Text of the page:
That morning there had been a lady bug waiting to greet her on the bathroom mirror. It seemed an auspicious event. “Hello,” she whispered to her polka-dotted guest. And though it was not a response she could hear, she felt sure the ladybug returned her greeting in kind. “I wonder what other surprises might be
“Looks like rain,” Emma’s Grandma Frances said, looking up. Emma squinted up at the vast blue sky, then at her grandmother. “Where?” she asked. “On its way.” Grandma Frances nodded. “Let’s you and I find a place to wait it out.” “A place to hide?” Emma asked, excited by the idea of a new game.
The sun rises. Red with possibility.
Lettie looked up at her with unreadable blue eyes, and Ayn knew it would be better to be quiet and follow. They entered a sparsely furnished room where several men and women clustered together, talking quietly in groups. Ayn recognized many of them as being other Counsel members. At the far end of the room
Ayn jogged to catch up. Lettie was small, but fast. “Where are we going?” she asked. “Father Gheraeld would like to meet you.” “Me? Why? I mean, won’t I meet him at the dinner? That’s what Dad said,” Ayn said. Lettie stopped in front of the door at the end of the hallway and turned
There was a team of people inside the room. Two of them had already pulled her dad’s jacket from his shoulders, when he said, “Surely she can stay with me.” Lettie held a hand up and said, “You’ve not much time, Professor Hyarzden. Your daughter will be waiting at the table for you. We’ll see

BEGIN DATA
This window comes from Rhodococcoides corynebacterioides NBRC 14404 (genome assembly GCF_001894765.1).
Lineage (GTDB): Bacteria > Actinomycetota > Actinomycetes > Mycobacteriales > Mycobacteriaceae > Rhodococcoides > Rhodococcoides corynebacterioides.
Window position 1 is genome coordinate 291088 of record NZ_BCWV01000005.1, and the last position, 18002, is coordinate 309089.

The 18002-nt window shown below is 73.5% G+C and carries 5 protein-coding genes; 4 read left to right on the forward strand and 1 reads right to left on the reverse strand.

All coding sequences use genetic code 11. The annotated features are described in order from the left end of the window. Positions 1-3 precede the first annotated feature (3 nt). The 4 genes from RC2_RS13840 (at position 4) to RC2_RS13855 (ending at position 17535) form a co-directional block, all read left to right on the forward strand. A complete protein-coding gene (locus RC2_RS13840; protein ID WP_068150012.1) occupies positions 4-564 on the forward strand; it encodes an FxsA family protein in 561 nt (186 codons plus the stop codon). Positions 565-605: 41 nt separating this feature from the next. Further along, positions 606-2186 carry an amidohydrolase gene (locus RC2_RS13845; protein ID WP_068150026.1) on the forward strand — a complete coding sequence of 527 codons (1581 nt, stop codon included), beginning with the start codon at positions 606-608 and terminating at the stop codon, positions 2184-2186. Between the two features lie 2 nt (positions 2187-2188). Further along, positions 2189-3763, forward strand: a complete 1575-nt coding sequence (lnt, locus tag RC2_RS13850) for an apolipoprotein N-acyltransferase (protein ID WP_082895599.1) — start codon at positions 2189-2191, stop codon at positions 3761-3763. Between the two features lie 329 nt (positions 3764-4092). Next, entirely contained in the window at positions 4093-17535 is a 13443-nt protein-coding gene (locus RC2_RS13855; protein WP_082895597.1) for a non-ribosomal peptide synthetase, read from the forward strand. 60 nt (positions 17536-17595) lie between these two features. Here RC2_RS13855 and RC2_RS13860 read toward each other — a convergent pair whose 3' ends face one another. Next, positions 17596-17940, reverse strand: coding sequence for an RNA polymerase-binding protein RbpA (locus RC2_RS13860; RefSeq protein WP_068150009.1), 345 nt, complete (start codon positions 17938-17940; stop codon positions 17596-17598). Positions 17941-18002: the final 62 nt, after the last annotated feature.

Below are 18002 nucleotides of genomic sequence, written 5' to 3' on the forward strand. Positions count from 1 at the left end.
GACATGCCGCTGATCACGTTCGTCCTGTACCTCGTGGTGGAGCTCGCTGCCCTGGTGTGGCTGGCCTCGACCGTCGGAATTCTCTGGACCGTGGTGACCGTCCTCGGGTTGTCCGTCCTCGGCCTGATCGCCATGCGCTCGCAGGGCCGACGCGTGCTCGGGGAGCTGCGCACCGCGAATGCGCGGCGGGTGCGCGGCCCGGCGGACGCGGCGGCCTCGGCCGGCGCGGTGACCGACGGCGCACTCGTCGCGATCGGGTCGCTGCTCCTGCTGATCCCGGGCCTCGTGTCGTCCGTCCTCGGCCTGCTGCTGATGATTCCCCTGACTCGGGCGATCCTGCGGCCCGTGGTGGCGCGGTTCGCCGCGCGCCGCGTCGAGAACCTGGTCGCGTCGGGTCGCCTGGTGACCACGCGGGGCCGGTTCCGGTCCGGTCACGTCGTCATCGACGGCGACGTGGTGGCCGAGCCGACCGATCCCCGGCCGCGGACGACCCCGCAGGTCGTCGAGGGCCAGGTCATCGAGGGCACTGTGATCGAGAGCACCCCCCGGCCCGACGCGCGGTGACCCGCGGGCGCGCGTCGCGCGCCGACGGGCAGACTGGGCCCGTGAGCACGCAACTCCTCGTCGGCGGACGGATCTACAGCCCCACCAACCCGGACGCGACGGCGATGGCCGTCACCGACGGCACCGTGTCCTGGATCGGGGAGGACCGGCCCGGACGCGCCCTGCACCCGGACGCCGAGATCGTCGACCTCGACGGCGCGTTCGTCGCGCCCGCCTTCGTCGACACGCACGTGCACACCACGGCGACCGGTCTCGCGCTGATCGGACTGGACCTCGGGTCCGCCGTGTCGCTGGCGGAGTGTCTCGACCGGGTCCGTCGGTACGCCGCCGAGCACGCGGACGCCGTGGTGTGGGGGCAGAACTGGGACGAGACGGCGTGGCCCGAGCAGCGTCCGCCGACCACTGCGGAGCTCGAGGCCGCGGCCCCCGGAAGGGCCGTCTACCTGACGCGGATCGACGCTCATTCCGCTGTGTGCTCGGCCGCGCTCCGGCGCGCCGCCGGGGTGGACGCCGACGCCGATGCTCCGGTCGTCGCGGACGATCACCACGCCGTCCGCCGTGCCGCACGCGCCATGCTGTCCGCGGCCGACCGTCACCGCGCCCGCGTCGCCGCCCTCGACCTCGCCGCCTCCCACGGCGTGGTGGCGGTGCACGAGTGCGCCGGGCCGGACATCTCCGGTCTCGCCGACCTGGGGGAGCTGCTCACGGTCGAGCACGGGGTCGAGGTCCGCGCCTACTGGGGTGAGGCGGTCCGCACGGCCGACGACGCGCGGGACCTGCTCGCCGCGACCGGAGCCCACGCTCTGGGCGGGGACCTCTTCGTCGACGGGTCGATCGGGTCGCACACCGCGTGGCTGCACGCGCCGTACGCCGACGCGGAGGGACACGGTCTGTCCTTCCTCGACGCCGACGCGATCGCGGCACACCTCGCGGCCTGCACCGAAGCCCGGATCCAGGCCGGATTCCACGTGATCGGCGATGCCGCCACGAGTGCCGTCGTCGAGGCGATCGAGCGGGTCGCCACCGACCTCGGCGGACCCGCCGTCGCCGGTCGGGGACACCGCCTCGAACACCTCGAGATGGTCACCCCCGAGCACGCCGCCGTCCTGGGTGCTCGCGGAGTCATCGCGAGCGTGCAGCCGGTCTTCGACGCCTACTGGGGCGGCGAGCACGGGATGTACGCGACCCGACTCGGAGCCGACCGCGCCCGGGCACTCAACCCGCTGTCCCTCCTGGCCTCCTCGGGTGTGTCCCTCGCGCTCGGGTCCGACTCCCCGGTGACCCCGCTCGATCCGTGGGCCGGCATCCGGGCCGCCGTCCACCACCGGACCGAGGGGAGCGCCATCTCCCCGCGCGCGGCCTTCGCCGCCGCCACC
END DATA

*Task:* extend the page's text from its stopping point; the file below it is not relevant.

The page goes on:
“What about the garden?” Ayn asked. “For the hundredth time, Ayn,” her dad said, “they said they’d have someone come do the upkeep. Like with the house. Keep an eye on it.” Leaving the garden to strangers felt like the biggest abandonment of her mom. She had loved tending the garden, and it showed. Their yard
Even with all of that, Ayn couldn’t help feeling like they were running away. It had been a year since her mom had died. And while she knew she’d never see her mom again, leaving somehow made that fact seem even more real. Like somehow, living and breathing in the same walls where her mom
“It’ll be good for us to be somewhere else for awhile,” her dad said. “We’ll be able to come back here when you’re done with your term? That’s what they said?” Ayn said. “That’s the plan.” “It’s weird to think of it being empty for the next two years,” she said. They’d already packed what
* * * Her dad had been nervous that night. He’d almost left home without taking his phone, where his notes were saved for his speech. Zoe had come trotting in from the kitchen, holding the phone gingerly in her mouth. “Good girl,” Ayn said, as Zoe dropped the phone onto her outstretched hand. “Don’t